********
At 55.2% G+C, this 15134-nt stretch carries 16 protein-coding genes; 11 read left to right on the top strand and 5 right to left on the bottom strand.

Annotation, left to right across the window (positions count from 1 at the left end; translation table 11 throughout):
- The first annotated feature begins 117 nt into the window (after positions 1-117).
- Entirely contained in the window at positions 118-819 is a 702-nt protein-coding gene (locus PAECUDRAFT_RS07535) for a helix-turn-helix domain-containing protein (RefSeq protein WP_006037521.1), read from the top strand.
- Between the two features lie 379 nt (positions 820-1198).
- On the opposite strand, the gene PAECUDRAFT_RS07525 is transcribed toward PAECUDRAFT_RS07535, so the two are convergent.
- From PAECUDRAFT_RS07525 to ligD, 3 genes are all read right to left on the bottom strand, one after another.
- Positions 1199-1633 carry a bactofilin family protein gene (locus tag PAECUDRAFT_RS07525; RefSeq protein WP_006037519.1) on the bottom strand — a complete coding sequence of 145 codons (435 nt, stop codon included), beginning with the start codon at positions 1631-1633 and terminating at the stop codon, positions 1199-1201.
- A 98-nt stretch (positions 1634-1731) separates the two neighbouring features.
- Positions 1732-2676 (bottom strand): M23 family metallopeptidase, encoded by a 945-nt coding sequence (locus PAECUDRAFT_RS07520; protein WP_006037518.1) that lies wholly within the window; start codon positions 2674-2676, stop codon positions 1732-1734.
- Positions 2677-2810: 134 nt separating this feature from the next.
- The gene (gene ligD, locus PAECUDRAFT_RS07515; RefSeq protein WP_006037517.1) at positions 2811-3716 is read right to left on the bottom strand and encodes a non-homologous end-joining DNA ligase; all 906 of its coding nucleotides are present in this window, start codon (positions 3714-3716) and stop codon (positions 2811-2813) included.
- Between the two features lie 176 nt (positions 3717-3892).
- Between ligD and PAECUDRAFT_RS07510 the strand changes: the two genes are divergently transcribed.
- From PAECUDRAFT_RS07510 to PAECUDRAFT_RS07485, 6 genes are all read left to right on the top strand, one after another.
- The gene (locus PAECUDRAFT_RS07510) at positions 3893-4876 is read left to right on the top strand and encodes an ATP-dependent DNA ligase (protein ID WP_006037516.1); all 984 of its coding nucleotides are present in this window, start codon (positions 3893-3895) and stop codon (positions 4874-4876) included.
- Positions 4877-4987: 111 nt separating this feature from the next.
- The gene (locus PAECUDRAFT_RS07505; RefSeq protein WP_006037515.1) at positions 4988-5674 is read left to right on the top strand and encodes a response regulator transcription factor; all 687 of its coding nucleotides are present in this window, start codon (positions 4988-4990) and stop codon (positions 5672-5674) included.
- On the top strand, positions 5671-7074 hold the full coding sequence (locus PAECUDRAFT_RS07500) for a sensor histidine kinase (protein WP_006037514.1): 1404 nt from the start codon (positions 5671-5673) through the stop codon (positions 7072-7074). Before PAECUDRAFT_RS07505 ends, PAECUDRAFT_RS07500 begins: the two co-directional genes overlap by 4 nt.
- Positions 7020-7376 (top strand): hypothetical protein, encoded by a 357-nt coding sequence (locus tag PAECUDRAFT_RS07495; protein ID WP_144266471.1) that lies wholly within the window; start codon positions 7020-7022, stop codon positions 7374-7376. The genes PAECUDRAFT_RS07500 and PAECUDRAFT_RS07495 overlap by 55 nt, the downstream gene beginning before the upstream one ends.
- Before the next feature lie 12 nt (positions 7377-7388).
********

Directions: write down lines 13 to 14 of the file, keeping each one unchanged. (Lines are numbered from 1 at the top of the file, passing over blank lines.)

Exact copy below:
- Between the two features lie 176 nt (positions 3717-3892).
- Between ligD and PAECUDRAFT_RS07510 the strand changes: the two genes are divergently transcribed.